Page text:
Gosuke Katoh: The 2013 second round pick out of high school has the raw tools that make him one of the better overall second base prospects long-term; plus plate patience and discipline, plus speed, average or better power potential, excellent hand-eye coordination, and an ability to use the whole field. There's even long-term above average or better defensive potential too, giving him a significant ceiling on both sides of the ball, and the makeup is great enough that there's also a realistic chance he realizes his potential someday too.
However, there are two things that will need to be ironed out in the coming years for his potential to be realized; his swing has to be shorter and stay shorter consistently, and he needs to find the right balance between being patient at the plate and being aggressive earlier in counts when he gets the pitches he's looking to drive. If he can learn not to let good pitches get by him earlier in counts merely in the name of seeing more pitches and driving pitcher's counts up, and if he can avoid the pitfalls of muscling up and trying to do too much of the plate it could do wonders in allowing his sky-high ceiling to be more of a reality. There's a huge ceiling but a bit of bust factor too.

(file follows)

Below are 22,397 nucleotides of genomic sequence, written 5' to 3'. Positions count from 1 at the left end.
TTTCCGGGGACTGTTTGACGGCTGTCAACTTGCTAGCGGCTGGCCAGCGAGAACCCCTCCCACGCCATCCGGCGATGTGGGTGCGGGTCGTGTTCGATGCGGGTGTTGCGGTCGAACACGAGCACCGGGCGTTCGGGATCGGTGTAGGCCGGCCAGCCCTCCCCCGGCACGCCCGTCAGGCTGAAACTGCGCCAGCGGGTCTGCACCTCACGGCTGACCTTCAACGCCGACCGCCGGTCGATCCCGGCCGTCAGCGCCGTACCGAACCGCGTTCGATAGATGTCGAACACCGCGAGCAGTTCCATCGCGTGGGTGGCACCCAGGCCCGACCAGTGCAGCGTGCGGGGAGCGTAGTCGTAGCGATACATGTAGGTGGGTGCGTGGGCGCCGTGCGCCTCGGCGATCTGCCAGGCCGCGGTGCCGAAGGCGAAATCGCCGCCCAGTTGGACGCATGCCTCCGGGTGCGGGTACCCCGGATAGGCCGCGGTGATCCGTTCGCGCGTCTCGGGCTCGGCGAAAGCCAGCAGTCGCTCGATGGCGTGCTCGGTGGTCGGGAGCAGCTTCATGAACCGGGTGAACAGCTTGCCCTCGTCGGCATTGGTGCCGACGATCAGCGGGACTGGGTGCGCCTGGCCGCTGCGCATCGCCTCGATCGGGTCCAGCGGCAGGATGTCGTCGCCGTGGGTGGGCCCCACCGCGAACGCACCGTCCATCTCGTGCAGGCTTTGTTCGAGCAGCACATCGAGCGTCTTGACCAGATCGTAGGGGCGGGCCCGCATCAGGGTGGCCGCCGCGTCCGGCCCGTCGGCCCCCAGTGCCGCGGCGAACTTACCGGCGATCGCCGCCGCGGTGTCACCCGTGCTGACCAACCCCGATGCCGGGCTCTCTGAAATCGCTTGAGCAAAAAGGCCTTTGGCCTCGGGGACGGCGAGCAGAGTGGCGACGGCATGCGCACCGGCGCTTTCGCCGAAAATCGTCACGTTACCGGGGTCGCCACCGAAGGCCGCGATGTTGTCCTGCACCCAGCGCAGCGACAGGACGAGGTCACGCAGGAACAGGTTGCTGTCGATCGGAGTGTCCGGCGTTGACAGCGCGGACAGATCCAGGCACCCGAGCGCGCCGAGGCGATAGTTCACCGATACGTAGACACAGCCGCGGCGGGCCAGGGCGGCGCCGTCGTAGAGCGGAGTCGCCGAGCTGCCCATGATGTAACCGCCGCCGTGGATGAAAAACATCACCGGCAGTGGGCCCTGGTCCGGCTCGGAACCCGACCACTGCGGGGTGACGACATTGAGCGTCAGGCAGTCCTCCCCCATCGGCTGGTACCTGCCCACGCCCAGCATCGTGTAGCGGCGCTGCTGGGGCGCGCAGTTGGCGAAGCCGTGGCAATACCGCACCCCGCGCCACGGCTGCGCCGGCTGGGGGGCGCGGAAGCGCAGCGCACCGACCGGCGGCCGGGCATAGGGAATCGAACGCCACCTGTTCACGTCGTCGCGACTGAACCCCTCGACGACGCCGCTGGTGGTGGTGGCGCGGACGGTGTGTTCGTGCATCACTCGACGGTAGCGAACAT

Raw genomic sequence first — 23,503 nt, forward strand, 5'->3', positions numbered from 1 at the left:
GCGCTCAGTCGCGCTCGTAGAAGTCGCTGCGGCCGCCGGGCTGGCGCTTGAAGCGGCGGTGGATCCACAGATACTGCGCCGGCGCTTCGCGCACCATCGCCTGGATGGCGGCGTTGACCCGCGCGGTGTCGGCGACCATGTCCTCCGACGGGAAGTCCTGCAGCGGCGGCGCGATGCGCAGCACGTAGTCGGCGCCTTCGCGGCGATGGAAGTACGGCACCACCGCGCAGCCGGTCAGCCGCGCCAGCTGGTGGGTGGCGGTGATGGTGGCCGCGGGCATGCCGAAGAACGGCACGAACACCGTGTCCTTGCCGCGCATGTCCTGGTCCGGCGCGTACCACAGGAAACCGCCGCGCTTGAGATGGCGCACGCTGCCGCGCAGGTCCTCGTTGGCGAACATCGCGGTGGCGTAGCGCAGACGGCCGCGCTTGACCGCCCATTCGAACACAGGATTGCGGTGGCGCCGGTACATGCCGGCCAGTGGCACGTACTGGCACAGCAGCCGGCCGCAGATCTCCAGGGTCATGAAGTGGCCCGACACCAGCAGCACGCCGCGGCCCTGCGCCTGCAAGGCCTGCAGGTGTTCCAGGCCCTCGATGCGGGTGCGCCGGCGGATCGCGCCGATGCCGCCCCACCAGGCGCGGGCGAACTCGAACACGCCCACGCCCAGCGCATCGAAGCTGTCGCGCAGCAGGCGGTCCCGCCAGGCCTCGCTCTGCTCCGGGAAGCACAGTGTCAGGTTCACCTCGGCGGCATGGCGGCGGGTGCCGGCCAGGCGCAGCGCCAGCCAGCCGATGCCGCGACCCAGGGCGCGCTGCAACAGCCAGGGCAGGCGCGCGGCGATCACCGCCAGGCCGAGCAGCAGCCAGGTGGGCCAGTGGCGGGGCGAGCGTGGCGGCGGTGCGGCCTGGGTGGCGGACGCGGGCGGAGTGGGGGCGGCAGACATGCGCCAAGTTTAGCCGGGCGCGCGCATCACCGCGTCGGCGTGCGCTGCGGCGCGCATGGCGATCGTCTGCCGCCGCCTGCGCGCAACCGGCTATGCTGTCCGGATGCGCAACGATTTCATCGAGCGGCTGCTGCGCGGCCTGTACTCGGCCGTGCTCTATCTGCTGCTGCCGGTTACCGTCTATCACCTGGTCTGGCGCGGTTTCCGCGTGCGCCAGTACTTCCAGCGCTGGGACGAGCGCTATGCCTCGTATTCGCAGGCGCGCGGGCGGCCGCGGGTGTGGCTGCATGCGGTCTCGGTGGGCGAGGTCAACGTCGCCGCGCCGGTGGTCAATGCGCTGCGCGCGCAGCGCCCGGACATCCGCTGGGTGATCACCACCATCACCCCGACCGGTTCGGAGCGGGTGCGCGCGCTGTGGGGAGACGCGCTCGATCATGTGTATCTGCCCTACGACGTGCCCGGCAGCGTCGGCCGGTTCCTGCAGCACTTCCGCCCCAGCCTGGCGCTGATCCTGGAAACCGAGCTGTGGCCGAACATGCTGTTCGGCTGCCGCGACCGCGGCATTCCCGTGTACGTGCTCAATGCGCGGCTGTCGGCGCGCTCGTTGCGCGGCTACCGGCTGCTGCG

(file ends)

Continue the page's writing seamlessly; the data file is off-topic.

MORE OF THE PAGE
Closest to the Majors
Jose Pirela: Long lauded inside the organization as one of the better 'sleeper' prospects, this Venezuelan native is very much still one of the better secrets in the Yankee organization despite being Triple-A tested. Not only has he been tried at the highest minor league level but he's excelled there too, hitting a career-high .305 for Scranton last season.
A high-energy player who gives a good at-bat every time up, he has solid average power and speed potential, the ability to be a high average hitter, and defensively he's above average at second base. He's big league ready right now on both sides of the ball and at 25 years old he's ready to hit his prime years.